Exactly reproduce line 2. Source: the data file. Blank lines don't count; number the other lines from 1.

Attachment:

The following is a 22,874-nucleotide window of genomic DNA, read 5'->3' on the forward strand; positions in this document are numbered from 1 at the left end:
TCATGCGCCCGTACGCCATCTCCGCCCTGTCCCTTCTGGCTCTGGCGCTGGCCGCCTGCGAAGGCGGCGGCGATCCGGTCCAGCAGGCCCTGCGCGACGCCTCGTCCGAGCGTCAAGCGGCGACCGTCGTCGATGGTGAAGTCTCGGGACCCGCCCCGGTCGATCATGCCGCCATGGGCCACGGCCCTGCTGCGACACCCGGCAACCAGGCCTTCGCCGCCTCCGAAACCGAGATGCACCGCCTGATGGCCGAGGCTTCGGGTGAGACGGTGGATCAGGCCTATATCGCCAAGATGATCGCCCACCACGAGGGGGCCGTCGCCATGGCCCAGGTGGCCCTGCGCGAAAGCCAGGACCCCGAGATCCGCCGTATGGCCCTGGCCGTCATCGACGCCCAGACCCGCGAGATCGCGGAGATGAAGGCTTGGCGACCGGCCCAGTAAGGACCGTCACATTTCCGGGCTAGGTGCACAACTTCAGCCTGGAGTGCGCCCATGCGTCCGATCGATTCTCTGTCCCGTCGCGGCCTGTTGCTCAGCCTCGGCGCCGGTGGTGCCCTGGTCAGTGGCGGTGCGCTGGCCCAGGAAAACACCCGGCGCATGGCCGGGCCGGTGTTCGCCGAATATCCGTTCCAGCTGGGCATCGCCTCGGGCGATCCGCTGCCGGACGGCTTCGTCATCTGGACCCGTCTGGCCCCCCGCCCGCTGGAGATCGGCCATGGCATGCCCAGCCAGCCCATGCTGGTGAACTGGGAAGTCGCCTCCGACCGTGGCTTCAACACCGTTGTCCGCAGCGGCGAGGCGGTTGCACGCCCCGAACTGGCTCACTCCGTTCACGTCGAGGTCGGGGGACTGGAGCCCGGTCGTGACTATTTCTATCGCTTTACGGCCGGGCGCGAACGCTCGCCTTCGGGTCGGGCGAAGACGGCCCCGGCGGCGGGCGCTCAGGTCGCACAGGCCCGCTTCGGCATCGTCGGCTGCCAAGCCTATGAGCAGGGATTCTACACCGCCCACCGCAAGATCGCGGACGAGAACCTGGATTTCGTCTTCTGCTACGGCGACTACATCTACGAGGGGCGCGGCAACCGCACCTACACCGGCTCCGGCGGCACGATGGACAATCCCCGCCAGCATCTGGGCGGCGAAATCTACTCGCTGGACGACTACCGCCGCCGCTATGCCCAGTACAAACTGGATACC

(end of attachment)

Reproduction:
TCATGCGCCCGTACGCCATCTCCGCCCTGTCCCTTCTGGCTCTGGCGCTGGCCGCCTGCGAAGGCGGCGGCGATCCGGTCCAGCAGGCCCTGCGCGACGCCTCGTCCGAGCGTCAAGCGGCGACCGTCGTCGATGGTGAAGTCTCGGGACCCGCCCCGGTCGATCATGCCGCCATGGGCCACGGCCCTGCTGCGACACCCGGCAACCAGGCCTTCGCCGCCTCCGAAACCGAGATGCACCGCCTGATGGCCGAGGCTTCGGGTGAGACGGTGGATCAGGCCTATATCGCCAAGATGATCGCCCACCACGAGGGGGCCGTCGCCATGGCCCAGGTGGCCCTGCGCGAAAGCCAGGACCCCGAGATCCGCCGTATGGCCCTGGCCGTCATCGACGCCCAGACCCGCGAGATCGCGGAGATGAAGGCTTGGCGACCGGCCCAGTAAGGACCGTCACATTTCCGGGCTAGGTGCACAACTTCAGCCTGGAGTGCGCCCATGCGTCCGATCGATTCTCTGTCCCGTCGCGGCCTGTTGCTCAGCCTCGGCGCCGGTGGTGCCCTGGTCAGTGGCGGTGCGCTGGCCCAGGAAAACACCCGGCGCATGGCCGGGCCGGTGTTCGCCGAATATCCGTTCCAGCTGGGCATCGCCTCGGGCGATCCGCTGCCGGACGGCTTCGTCATCTGGACCCGTCTGGCCCCCCGCCCGCTGGAGATCGGCCATGGCATGCCCAGCCAGCCCATGCTGGTGAACTGGGAAGTCGCCTCCGACCGTGGCTTCAACACCGTTGTCCGCAGCGGCGAGGCGGTTGCACGCCCCGAACTGGCTCACTCCGTTCACGTCGAGGTCGGGGGACTGGAGCCCGGTCGTGACTATTTCTATCGCTTTACGGCCGGGCGCGAACGCTCGCCTTCGGGTCGGGCGAAGACGGCCCCGGCGGCGGGCGCTCAGGTCGCACAGGCCCGCTTCGGCATCGTCGGCTGCCAAGCCTATGAGCAGGGATTCTACACCGCCCACCGCAAGATCGCGGACGAGAACCTGGATTTCGTCTTCTGCTACGGCGACTACATCTACGAGGGGCGCGGCAACCGCACCTACACCGGCTCCGGCGGCACGATGGACAATCCCCGCCAGCATCTGGGCGGCGAAATCTACTCGCTGGACGACTACCGCCGCCGCTATGCCCAGTACAAACTGGATACC